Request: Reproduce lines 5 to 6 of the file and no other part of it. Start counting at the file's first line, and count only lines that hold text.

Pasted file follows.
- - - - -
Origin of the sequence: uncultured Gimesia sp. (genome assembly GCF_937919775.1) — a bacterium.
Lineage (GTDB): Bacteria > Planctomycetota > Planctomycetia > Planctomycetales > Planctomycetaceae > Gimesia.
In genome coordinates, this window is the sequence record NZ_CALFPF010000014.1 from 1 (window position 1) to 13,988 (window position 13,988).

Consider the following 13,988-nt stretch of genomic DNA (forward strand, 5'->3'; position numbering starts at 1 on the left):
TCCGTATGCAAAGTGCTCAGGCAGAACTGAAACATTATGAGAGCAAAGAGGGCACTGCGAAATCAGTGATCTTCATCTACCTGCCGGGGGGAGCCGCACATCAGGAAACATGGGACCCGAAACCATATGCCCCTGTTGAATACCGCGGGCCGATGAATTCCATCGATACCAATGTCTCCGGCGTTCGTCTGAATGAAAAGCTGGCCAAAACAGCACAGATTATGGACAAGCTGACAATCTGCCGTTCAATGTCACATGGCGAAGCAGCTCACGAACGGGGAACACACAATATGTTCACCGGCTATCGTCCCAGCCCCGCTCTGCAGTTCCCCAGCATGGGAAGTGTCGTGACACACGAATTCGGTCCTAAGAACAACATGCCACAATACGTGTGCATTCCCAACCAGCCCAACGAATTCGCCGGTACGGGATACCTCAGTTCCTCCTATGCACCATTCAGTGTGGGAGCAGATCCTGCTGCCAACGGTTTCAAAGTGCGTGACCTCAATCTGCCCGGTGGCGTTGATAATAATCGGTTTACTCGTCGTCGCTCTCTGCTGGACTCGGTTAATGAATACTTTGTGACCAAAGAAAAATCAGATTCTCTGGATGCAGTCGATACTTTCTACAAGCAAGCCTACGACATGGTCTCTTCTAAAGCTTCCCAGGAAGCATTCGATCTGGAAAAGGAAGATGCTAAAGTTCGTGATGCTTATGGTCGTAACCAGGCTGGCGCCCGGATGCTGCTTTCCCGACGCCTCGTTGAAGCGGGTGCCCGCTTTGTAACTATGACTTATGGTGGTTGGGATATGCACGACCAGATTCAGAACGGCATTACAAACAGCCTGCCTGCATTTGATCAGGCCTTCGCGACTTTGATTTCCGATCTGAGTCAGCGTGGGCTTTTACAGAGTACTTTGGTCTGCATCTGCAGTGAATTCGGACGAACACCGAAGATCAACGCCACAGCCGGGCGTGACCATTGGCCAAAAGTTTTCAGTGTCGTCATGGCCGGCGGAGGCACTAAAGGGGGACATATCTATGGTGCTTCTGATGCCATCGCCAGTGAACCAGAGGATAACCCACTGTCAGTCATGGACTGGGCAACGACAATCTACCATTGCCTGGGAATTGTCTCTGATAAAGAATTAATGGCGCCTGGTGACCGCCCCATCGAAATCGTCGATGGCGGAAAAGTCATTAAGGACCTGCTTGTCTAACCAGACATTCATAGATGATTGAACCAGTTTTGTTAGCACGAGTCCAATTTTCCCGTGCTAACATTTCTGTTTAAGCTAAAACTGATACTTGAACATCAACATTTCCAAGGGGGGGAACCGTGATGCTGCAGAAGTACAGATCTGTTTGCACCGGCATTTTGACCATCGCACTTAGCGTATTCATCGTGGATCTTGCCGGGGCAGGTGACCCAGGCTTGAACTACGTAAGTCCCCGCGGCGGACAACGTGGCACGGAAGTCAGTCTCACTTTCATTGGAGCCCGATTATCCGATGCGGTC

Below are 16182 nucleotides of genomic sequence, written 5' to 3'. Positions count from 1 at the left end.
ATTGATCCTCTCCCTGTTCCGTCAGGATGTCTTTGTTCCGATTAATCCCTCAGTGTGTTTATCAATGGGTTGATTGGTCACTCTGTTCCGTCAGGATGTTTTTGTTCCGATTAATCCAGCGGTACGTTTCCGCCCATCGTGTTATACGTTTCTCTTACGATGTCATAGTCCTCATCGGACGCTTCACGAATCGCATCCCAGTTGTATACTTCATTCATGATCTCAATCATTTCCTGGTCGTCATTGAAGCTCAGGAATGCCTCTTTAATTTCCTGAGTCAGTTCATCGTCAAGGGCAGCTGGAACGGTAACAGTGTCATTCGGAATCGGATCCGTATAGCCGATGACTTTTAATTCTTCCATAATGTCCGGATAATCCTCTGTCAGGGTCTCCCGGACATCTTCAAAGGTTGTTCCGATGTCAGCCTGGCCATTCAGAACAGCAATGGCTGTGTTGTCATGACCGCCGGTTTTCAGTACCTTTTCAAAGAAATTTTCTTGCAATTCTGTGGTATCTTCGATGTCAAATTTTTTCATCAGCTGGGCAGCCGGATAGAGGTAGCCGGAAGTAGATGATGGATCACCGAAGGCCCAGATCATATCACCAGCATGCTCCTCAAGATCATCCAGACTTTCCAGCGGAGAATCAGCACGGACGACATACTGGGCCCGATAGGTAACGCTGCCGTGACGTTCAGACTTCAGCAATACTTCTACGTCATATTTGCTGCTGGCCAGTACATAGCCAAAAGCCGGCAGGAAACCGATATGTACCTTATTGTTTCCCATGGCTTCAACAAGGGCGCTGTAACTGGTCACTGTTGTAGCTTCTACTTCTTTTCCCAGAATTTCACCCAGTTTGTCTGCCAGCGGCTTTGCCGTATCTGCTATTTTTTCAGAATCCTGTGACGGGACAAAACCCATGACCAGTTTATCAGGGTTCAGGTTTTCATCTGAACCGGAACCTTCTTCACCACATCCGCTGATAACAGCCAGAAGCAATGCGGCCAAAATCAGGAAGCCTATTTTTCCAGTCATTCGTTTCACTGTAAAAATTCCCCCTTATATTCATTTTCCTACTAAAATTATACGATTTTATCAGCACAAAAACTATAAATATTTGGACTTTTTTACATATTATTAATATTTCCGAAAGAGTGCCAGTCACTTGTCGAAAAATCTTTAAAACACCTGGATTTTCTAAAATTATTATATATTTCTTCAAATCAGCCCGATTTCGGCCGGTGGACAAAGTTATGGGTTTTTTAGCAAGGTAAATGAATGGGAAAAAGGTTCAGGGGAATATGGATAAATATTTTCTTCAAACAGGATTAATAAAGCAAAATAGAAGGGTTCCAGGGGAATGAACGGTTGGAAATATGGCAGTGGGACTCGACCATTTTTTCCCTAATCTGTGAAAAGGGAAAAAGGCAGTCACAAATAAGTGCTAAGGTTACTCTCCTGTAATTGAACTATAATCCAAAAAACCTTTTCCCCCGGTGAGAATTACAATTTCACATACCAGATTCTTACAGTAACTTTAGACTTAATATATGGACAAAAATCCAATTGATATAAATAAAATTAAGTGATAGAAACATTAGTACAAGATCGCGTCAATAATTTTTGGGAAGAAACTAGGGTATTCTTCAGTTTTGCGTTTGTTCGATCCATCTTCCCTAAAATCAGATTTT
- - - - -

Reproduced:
TCCGTATGCAAAGTGCTCAGGCAGAACTGAAACATTATGAGAGCAAAGAGGGCACTGCGAAATCAGTGATCTTCATCTACCTGCCGGGGGGAGCCGCACATCAGGAAACATGGGACCCGAAACCATATGCCCCTGTTGAATACCGCGGGCCGATGAATTCCATCGATACCAATGTCTCCGGCGTTCGTCTGAATGAAAAGCTGGCCAAAACAGCACAGATTATGGACAAGCTGACAATCTGCCGTTCAATGTCACATGGCGAAGCAGCTCACGAACGGGGAACACACAATATGTTCACCGGCTATCGTCCCAGCCCCGCTCTGCAGTTCCCCAGCATGGGAAGTGTCGTGACACACGAATTCGGTCCTAAGAACAACATGCCACAATACGTGTGCATTCCCAACCAGCCCAACGAATTCGCCGGTACGGGATACCTCAGTTCCTCCTATGCACCATTCAGTGTGGGAGCAGATCCTGCTGCCAACGGTTTCAAAGTGCGTGACCTCAATCTGCCCGGTGGCGTTGATAATAATCGGTTTACTCGTCGTCGCTCTCTGCTGGACTCGGTTAATGAATACTTTGTGACCAAAGAAAAATCAGATTCTCTGGATGCAGTCGATACTTTCTACAAGCAAGCCTACGACATGGTCTCTTCTAAAGCTTCCCAGGAAGCATTCGATCTGGAAAAGGAAGATGCTAAAGTTCGTGATGCTTATGGTCGTAACCAGGCTGGCGCCCGGATGCTGCTTTCCCGACGCCTCGTTGAAGCGGGTGCCCGCTTTGTAACTATGACTTATGGTGGTTGGGATATGCACGACCAGATTCAGAACGGCATTACAAACAGCCTGCCTGCATTTGATCAGGCCTTCGCGACTTTGATTTCCGATCTGAGTCAGCGTGGGCTTTTACAGAGTACTTTGGTCTGCATCTGCAGTGAATTCGGACGAACACCGAAGATCAACGCCACAGCCGGGCGTGACCATTGGCCAAAAGTTTTCAGTGTCGTCATGGCCGGCGGAGGCACTAAAGGGGGACATATCTATGGTGCTTCTGATGCCATCGCCAGTGAACCAGAGGATAACCCACTGTCAGTCATGGACTGGGCAACGACAATCTACCATTGCCTGGGAATTGTCTCTGATAAAGAATTAATGGCGCCTGGTGACCGCCCCATCGAAATCGTCGATGGCGGAAAAGTCATTAAGGACCTGCTTGTCTAACCAGACATTCATAGATGATTGAACCAGTTTTGTTAGCACGAGTCCAATTTTCCCGTGCTAACATTTCTGTTTAAGCTAAAACTGATACTTGAACATCAACATTTCCAAGGGGGGGAACCGTGATGCTGCAGAAGTACAGATCTGTTTGCACCGGCATTTTGACCATCGCACTTAGCGTATTCATCGTGGATCTTGCCGGGGCAGGTGACCCAGGCTTGAACTACGTAAGTCCCCGCGGCGGACAACGTGGCACGGAAGTCAGTCTCACTTTCATTGGAGCCCGATTATCCGATGCGGTC

Below are 16182 nucleotides of genomic sequence, written 5' to 3'. Positions count from 1 at the left end.